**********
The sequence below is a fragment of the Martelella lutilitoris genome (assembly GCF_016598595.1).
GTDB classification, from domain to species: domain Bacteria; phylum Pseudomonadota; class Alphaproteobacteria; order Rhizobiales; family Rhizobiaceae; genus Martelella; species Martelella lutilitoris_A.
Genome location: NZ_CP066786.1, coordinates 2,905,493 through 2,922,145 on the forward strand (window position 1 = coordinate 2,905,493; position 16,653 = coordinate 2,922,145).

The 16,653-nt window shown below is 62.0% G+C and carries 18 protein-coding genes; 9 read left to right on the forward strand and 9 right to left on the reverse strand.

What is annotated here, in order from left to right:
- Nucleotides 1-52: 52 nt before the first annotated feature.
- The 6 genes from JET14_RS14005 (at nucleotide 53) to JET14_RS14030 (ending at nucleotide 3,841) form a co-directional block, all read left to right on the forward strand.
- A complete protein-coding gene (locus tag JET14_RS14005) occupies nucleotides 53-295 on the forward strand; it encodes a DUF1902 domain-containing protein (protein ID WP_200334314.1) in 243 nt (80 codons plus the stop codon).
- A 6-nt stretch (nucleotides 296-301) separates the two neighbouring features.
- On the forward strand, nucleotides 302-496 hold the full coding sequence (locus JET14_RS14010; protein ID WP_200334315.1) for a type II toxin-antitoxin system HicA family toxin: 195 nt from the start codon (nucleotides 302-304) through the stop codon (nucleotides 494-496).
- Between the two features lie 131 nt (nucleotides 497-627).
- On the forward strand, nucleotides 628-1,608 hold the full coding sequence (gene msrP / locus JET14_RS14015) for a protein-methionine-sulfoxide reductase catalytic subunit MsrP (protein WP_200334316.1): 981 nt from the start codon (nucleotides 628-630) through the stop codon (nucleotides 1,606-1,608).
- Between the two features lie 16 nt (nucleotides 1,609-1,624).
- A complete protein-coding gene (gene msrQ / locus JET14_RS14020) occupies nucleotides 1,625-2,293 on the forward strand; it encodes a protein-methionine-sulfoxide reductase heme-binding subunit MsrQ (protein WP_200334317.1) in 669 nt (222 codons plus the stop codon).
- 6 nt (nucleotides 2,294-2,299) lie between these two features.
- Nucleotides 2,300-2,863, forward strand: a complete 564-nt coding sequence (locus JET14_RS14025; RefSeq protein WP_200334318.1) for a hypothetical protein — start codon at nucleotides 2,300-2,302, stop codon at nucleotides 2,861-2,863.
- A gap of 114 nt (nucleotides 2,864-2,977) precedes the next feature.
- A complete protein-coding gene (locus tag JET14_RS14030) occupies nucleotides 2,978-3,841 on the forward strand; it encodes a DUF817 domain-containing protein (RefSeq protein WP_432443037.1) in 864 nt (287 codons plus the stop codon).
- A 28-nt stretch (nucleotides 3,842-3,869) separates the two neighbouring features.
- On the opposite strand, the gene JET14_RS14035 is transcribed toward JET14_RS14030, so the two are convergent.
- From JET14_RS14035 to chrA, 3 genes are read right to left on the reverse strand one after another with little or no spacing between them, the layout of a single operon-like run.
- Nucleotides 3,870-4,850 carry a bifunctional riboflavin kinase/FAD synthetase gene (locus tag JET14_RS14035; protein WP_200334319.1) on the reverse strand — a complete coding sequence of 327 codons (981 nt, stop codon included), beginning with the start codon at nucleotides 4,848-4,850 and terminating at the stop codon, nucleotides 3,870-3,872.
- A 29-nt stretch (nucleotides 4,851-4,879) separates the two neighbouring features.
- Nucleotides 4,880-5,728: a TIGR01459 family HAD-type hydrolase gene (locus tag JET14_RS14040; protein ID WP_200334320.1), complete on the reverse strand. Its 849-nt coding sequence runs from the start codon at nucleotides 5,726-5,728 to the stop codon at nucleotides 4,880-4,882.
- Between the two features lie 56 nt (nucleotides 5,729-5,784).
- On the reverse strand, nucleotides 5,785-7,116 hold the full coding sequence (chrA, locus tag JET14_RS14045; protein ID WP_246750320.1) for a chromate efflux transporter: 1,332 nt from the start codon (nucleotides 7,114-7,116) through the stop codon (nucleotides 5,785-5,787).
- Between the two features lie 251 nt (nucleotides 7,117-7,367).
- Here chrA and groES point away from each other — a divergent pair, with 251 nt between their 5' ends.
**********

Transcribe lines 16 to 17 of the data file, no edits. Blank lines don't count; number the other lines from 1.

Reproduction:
- Nucleotides 2,300-2,863, forward strand: a complete 564-nt coding sequence (locus JET14_RS14025; RefSeq protein WP_200334318.1) for a hypothetical protein — start codon at nucleotides 2,300-2,302, stop codon at nucleotides 2,861-2,863.
- A gap of 114 nt (nucleotides 2,864-2,977) precedes the next feature.